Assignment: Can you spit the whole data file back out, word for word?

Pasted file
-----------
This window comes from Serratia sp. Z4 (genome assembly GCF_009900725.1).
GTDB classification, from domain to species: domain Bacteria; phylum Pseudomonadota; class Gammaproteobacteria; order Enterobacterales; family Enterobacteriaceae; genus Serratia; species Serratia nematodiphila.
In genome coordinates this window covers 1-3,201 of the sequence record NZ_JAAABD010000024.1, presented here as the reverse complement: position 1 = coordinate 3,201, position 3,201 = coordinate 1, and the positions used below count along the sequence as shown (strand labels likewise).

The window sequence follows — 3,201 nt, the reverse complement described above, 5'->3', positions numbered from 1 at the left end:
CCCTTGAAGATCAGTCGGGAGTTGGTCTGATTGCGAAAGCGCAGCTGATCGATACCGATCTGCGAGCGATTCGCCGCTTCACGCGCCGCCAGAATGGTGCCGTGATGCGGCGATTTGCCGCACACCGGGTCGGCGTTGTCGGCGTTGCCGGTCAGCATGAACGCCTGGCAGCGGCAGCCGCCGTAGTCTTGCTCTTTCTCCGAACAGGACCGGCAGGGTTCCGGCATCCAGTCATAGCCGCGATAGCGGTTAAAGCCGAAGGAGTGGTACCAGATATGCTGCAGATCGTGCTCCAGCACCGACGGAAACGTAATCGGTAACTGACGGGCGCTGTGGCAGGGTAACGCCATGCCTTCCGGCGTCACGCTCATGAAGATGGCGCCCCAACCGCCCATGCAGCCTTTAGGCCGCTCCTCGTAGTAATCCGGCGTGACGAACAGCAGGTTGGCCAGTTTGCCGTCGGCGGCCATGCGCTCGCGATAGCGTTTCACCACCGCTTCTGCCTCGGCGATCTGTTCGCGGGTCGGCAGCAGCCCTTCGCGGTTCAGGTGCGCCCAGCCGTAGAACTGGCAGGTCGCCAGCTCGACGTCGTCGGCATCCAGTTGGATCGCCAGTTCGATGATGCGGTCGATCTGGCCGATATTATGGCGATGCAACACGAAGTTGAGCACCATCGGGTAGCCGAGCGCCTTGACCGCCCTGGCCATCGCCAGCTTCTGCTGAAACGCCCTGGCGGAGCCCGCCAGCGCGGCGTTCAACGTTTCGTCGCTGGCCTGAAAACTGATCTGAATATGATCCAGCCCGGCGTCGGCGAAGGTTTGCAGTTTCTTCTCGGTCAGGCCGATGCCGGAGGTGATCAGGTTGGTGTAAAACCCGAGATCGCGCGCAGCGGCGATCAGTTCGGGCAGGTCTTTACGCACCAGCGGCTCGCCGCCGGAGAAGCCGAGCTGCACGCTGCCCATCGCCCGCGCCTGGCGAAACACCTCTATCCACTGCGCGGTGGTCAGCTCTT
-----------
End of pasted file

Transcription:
This window comes from Serratia sp. Z4 (genome assembly GCF_009900725.1).
GTDB classification, from domain to species: domain Bacteria; phylum Pseudomonadota; class Gammaproteobacteria; order Enterobacterales; family Enterobacteriaceae; genus Serratia; species Serratia nematodiphila.
In genome coordinates this window covers 1-3,201 of the sequence record NZ_JAAABD010000024.1, presented here as the reverse complement: position 1 = coordinate 3,201, position 3,201 = coordinate 1, and the positions used below count along the sequence as shown (strand labels likewise).

The window sequence follows — 3,201 nt, the reverse complement described above, 5'->3', positions numbered from 1 at the left end:
CCCTTGAAGATCAGTCGGGAGTTGGTCTGATTGCGAAAGCGCAGCTGATCGATACCGATCTGCGAGCGATTCGCCGCTTCACGCGCCGCCAGAATGGTGCCGTGATGCGGCGATTTGCCGCACACCGGGTCGGCGTTGTCGGCGTTGCCGGTCAGCATGAACGCCTGGCAGCGGCAGCCGCCGTAGTCTTGCTCTTTCTCCGAACAGGACCGGCAGGGTTCCGGCATCCAGTCATAGCCGCGATAGCGGTTAAAGCCGAAGGAGTGGTACCAGATATGCTGCAGATCGTGCTCCAGCACCGACGGAAACGTAATCGGTAACTGACGGGCGCTGTGGCAGGGTAACGCCATGCCTTCCGGCGTCACGCTCATGAAGATGGCGCCCCAACCGCCCATGCAGCCTTTAGGCCGCTCCTCGTAGTAATCCGGCGTGACGAACAGCAGGTTGGCCAGTTTGCCGTCGGCGGCCATGCGCTCGCGATAGCGTTTCACCACCGCTTCTGCCTCGGCGATCTGTTCGCGGGTCGGCAGCAGCCCTTCGCGGTTCAGGTGCGCCCAGCCGTAGAACTGGCAGGTCGCCAGCTCGACGTCGTCGGCATCCAGTTGGATCGCCAGTTCGATGATGCGGTCGATCTGGCCGATATTATGGCGATGCAACACGAAGTTGAGCACCATCGGGTAGCCGAGCGCCTTGACCGCCCTGGCCATCGCCAGCTTCTGCTGAAACGCCCTGGCGGAGCCCGCCAGCGCGGCGTTCAACGTTTCGTCGCTGGCCTGAAAACTGATCTGAATATGATCCAGCCCGGCGTCGGCGAAGGTTTGCAGTTTCTTCTCGGTCAGGCCGATGCCGGAGGTGATCAGGTTGGTGTAAAACCCGAGATCGCGCGCAGCGGCGATCAGTTCGGGCAGGTCTTTACGCACCAGCGGCTCGCCGCCGGAGAAGCCGAGCTGCACGCTGCCCATCGCCCGCGCCTGGCGAAACACCTCTATCCACTGCGCGGTGGTCAGCTCTT